It seems Oxbridge can’t win. Short of equipping dons with bodycams, their interviewers are always liable to be accused of disadvantaging some applicants as the result of rank snobbery or misguided social engineering.
This is not to say that unprofessional conduct never occurs or to condone it if it does but it’s worth reflecting that interviews are, in their very nature, highly unsatisfactory as a means of assessing people – even if they are rarely as disastrous as that conducted by Ed Kemper’s parole psychiatrist who judged there to be ‘no psychiatric reason to consider him to be a danger to himself or any other member of society’ at precisely the time when part of Kemper’s latest victim lay outside in the boot of his car.
Oxbridge appreciate the limited value of interviews and have a battery of other means of assessing the suitability of an applicant, including: examination performance and predictions; submitted work; the UCAS Personal Statement and school report; and the results of tests taken during the interview process or beforehand, such as the Cambridge Law Test or Oxford’s History Aptitude Test. But it is also true that the difference between success and failure may ultimately come down to a highly subjective interview assessment of something as nebulous as an applicant’s ‘potential’.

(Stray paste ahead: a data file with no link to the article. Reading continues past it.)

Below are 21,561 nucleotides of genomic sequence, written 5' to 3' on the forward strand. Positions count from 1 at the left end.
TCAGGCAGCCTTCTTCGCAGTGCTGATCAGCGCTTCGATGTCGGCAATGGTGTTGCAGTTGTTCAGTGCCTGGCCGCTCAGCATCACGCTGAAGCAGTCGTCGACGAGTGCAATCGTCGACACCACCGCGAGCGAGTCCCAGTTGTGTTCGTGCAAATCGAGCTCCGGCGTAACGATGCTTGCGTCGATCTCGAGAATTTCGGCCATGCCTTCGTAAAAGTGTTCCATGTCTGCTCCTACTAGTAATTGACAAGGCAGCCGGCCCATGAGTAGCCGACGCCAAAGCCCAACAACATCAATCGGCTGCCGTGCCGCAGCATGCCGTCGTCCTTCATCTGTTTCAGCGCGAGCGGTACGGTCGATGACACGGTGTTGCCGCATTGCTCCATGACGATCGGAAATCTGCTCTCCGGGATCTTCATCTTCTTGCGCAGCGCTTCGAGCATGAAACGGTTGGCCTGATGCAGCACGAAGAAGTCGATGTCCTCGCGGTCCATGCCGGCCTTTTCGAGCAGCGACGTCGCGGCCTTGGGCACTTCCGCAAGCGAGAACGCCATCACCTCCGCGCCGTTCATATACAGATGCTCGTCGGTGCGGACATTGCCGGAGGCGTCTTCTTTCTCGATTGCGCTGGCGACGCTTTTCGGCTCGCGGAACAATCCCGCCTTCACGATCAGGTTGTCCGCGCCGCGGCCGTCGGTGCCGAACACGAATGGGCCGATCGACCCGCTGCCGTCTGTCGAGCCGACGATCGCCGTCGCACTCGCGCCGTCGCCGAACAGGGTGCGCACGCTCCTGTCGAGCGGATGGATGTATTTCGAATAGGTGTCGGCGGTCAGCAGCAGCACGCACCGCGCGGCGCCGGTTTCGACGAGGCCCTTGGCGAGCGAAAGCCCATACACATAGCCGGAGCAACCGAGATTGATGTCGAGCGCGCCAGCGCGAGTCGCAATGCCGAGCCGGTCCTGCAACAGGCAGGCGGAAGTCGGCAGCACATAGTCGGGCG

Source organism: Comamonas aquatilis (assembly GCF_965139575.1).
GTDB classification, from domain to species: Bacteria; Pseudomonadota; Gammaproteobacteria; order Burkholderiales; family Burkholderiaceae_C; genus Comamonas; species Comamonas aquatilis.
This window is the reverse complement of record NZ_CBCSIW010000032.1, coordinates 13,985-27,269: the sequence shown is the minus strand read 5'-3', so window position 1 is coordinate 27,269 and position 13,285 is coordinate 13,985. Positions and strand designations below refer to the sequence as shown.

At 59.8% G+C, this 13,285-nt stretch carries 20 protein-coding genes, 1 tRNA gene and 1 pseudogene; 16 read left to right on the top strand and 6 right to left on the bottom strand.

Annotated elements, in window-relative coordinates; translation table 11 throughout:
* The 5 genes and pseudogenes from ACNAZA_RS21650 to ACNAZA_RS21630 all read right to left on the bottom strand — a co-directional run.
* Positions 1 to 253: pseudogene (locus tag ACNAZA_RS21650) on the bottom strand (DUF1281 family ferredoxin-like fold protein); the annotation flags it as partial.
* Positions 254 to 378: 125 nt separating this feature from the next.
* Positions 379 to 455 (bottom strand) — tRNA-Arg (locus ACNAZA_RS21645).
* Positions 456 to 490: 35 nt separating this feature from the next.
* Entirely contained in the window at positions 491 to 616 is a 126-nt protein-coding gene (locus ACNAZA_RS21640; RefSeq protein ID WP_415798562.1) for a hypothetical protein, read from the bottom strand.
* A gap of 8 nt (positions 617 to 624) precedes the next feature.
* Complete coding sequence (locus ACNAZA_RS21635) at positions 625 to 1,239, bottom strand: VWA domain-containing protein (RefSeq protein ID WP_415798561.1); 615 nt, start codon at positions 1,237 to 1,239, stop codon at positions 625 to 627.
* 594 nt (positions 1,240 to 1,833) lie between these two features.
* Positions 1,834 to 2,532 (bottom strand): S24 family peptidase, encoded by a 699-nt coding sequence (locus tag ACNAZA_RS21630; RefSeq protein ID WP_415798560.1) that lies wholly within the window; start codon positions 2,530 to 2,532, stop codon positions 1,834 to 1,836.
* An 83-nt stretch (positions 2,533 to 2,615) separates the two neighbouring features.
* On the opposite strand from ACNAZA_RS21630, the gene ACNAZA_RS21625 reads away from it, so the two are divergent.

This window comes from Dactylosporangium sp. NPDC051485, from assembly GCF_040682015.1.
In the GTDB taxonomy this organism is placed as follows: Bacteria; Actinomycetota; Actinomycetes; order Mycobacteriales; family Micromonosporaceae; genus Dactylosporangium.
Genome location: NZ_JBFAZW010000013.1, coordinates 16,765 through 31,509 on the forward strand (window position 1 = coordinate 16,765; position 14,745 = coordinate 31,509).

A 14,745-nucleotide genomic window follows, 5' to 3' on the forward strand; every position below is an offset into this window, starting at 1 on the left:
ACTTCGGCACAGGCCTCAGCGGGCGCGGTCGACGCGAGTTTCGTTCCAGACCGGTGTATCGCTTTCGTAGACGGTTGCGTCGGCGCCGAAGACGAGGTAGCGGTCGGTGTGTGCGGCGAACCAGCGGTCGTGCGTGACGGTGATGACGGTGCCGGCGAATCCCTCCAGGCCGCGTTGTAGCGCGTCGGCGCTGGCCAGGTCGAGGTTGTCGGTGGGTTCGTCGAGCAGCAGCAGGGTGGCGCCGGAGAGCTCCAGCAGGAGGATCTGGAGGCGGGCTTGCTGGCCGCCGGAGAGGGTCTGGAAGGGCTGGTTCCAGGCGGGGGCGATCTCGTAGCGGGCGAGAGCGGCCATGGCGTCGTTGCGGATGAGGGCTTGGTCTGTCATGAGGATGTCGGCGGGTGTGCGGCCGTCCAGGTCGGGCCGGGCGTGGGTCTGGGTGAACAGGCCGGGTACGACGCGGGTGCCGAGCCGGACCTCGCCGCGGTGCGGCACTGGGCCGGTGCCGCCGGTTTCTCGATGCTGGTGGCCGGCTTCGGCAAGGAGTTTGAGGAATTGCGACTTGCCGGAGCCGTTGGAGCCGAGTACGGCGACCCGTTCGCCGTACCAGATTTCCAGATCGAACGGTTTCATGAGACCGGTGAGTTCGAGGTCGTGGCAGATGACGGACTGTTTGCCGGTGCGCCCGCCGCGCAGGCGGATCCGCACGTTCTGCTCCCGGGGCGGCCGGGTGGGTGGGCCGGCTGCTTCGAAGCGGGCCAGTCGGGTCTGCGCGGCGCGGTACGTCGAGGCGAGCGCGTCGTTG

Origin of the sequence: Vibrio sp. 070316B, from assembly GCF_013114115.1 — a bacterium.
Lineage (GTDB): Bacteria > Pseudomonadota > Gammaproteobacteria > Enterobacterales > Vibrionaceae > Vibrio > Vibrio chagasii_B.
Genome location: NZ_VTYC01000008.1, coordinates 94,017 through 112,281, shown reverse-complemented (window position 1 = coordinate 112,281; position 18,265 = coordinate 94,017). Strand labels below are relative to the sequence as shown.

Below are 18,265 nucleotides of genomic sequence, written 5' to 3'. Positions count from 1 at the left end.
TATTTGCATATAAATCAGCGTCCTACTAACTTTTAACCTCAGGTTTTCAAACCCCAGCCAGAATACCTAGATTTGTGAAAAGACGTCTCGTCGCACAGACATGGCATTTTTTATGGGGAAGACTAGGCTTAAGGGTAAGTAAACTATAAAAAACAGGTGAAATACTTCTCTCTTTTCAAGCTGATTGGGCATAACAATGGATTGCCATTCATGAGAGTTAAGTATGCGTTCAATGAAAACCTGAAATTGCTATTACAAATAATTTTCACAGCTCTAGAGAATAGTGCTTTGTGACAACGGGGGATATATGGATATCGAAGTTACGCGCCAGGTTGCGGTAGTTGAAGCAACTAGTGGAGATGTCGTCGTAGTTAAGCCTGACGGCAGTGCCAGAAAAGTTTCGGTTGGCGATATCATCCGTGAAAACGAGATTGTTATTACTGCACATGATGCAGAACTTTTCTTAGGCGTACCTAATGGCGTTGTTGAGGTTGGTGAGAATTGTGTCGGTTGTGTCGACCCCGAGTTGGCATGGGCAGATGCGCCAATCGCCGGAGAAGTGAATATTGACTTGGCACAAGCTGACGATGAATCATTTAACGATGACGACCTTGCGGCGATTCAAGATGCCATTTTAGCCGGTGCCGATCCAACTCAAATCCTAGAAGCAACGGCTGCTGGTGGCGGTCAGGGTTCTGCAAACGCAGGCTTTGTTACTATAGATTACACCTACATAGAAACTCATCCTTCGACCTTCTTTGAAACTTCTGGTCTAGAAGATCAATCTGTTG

Any interviewer worth their salt knows an interviewee needs to be put at their ease if they’re to have a chance to perform well. But time is at a premium, notwithstanding the fact that fewer applicants are now called for interview (having been weeded out by written tests), and thus candidates should expect quite swiftly to be taken out of their A-level (or equivalent) comfort zone and tested on their ability to think for themselves. As the late Kevin Sharpe put it ‘interviews are not tests of knowledge, or even primarily of reading. They are intended to explore the potential of candidates, their capacity to make connections, to think broadly and freshly … to think “outside the box”.’